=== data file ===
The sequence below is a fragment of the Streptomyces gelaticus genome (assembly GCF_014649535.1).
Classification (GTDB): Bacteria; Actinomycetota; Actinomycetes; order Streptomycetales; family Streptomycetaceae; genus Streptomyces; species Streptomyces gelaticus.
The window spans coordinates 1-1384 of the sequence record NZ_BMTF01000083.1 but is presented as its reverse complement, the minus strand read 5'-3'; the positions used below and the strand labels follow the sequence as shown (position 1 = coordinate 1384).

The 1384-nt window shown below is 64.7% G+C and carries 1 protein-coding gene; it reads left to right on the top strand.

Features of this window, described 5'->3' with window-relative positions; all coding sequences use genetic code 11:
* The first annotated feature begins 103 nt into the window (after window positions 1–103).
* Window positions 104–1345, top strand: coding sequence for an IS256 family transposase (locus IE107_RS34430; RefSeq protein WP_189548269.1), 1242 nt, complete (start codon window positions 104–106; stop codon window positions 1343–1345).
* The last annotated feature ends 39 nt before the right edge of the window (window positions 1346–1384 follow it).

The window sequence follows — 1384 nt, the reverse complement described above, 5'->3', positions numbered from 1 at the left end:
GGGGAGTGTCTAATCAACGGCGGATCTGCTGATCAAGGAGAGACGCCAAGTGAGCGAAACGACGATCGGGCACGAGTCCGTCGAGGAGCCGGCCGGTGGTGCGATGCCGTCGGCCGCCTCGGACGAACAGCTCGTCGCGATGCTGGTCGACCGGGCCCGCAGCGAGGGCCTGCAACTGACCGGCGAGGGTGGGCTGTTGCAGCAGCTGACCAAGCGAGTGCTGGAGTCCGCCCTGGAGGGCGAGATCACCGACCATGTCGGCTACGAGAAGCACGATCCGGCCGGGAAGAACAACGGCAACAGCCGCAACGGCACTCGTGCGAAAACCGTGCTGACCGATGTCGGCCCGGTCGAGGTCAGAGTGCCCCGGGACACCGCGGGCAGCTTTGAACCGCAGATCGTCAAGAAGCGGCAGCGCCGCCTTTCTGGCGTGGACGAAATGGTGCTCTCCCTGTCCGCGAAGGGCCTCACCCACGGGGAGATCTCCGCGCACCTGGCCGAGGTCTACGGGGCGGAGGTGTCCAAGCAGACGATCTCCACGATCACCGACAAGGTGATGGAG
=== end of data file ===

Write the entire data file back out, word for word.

The sequence below is a fragment of the Streptomyces gelaticus genome (assembly GCF_014649535.1).
Classification (GTDB): Bacteria; Actinomycetota; Actinomycetes; order Streptomycetales; family Streptomycetaceae; genus Streptomyces; species Streptomyces gelaticus.
The window spans coordinates 1-1384 of the sequence record NZ_BMTF01000083.1 but is presented as its reverse complement, the minus strand read 5'-3'; the positions used below and the strand labels follow the sequence as shown (position 1 = coordinate 1384).

The 1384-nt window shown below is 64.7% G+C and carries 1 protein-coding gene; it reads left to right on the top strand.

Features of this window, described 5'->3' with window-relative positions; all coding sequences use genetic code 11:
* The first annotated feature begins 103 nt into the window (after window positions 1–103).
* Window positions 104–1345, top strand: coding sequence for an IS256 family transposase (locus IE107_RS34430; RefSeq protein WP_189548269.1), 1242 nt, complete (start codon window positions 104–106; stop codon window positions 1343–1345).
* The last annotated feature ends 39 nt before the right edge of the window (window positions 1346–1384 follow it).

The window sequence follows — 1384 nt, the reverse complement described above, 5'->3', positions numbered from 1 at the left end:
GGGGAGTGTCTAATCAACGGCGGATCTGCTGATCAAGGAGAGACGCCAAGTGAGCGAAACGACGATCGGGCACGAGTCCGTCGAGGAGCCGGCCGGTGGTGCGATGCCGTCGGCCGCCTCGGACGAACAGCTCGTCGCGATGCTGGTCGACCGGGCCCGCAGCGAGGGCCTGCAACTGACCGGCGAGGGTGGGCTGTTGCAGCAGCTGACCAAGCGAGTGCTGGAGTCCGCCCTGGAGGGCGAGATCACCGACCATGTCGGCTACGAGAAGCACGATCCGGCCGGGAAGAACAACGGCAACAGCCGCAACGGCACTCGTGCGAAAACCGTGCTGACCGATGTCGGCCCGGTCGAGGTCAGAGTGCCCCGGGACACCGCGGGCAGCTTTGAACCGCAGATCGTCAAGAAGCGGCAGCGCCGCCTTTCTGGCGTGGACGAAATGGTGCTCTCCCTGTCCGCGAAGGGCCTCACCCACGGGGAGATCTCCGCGCACCTGGCCGAGGTCTACGGGGCGGAGGTGTCCAAGCAGACGATCTCCACGATCACCGACAAGGTGATGGAG